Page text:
Bob & Ray’s 40-year career began at WHDH, Boston. Bob was a disc jockey, and Ray a newscaster. When the Red Sox games were delayed on account of rain, they began to amuse each other to fill the time. Soon they had a daily show of their own, “Matinee with Bob & Ray,” an improvised, madcap exercise in controlled chaos. Over their long career, they created more than a hundred characters, all played by Bob or Ray. Wally Ballou, the hapless journalist, Mary McGoon, whose recipe for frozen ginger ale salad prefigures Martha Stewart; Biff Burns in the sports room, Webley Webster, Barry Campbell, a third rate actor with an ego the size of the universe, Mary Backstayge, Noble Wife whose pals travel the world in search of goofy adventure.
Their humor is subtle, dry, intelligent and clean. Bob & Ray have a keen ear for language, how it is used and misused by the con artists, hucksters and hustlers who populate radio and television. Their humor is timeless. Bob & Ray‘s satire of soap operas, game shows, radio shrinks and other self-appointed “experts,” and commercials, is as pertinent today as it was in 1946. They belong in the pantheon of American humor, alongside Mark Twain, George Ade, Will Rogers, and S. J. Pearlman.
In 1951 NBC brought them to New York for a daily 15-minute television program, and numerous radio shows. Over the next thirty years they appeared on every major network, and on three powerful New York stations. They finished their radio career on public radio with the “The Bob & Ray Public Radio Show” (1982-2004), and a farewell appearance at Carnegie Hall (1984).
In this dramatization, The Mutual Television Network [it actually aired programming — but only for a very short period, sometime in the 1950s], attempts to subsidize the cost of producing the after-glow on TV screens when a person turned off their TV set…
Jim Kampmann [KISW…KLSY…KIXI…KQMV] Born in Saint Paul, Minnesota, 1950. Radio start as Veteran’s Hospital closed-circuit station volunteer in Walla Walla, Washington, 1968. First commercial radio in 1970 at KKGF-Great Falls, Montana before a six-year run in Spokane with stints at KREM, KXLY, KJRB. On several different Seattle radio stations since 1976 including KISW for 17 years. Local, national and international voice work for Boeing, Microsoft, AT&T, McDonalds, Outside Magazine. Recipient of numerous journalism and advertising awards. Full-time instructor in Broadcast Journalism at Green River Community College. 1999. Married Ann, 1989. Died in March 2015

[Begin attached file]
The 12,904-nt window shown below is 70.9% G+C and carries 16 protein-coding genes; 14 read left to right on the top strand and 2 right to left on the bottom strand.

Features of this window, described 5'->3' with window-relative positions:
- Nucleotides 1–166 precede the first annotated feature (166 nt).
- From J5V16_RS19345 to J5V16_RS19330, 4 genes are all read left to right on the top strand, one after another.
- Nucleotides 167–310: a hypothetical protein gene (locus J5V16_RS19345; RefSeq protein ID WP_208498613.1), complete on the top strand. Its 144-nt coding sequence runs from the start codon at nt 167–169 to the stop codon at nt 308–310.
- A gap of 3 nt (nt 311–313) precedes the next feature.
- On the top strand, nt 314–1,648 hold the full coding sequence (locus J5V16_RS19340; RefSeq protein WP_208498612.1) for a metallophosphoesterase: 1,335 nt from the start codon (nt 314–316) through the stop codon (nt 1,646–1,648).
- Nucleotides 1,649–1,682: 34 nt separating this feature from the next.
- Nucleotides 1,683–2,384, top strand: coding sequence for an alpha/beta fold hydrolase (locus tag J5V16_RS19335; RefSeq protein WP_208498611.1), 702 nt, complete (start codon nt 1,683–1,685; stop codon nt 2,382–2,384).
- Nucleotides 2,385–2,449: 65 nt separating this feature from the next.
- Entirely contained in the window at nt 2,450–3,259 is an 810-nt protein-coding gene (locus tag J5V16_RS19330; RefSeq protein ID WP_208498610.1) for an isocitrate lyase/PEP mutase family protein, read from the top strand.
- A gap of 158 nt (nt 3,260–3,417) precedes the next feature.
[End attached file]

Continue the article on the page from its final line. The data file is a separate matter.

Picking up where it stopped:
[Rod Belcher at KMO; photo courtesy of the Tacoma Public Library archives]
1922 was a big year for broadcasting in Washington. It was Year One for radio. The first radio station in the State of Washington was not located in Seattle or Tacoma, but in Spokane. 590 KAQQ, later KHQ, now KQNT, [Feb 28].
Next was Vincent Kraft’s experimental station, which became KJR, the first radio station for Seattle and Western Washington [Mar 9].
South Sound residents got their own station on March 30, as KGY 1240 began broadcasting. Those original call letters were used by the station until the Kerry family sold the station in 2014 to Sacred Heart Radio.
Tacoma’s KMO 1360 took to the airwaves on March 30. The station dropped those great call letters in 1984, for KAMT. The station later went with the call letters KKMO.
KTW 1250 Seattle started programming on April 22. The station is now KKDZ.
Finally, another station for Seattle on May 23, 1300 KDZE, which later became KOL. The station became KMPS in 1975, and was acquired by Salem in 1997, changing call letters to KKOL [not quite KOL].
Friendly, polite, nice guy, jokester — words used to describe Big Jim Martin. Jim Martin died Saturday from complications following recent gall bladder surgery.
The chat boards show a collection of remembrances from those who worked with or were fans of Martin. Big Jim liked the all-night shift on radio, he was smart and maintained a real day job. Big Jim Martin was heard on Seattle stations KJR, KING and KVI. Here is a YOUTUBE snippet of an aircheck from Jim Martin at MusicRadio KING 1100 .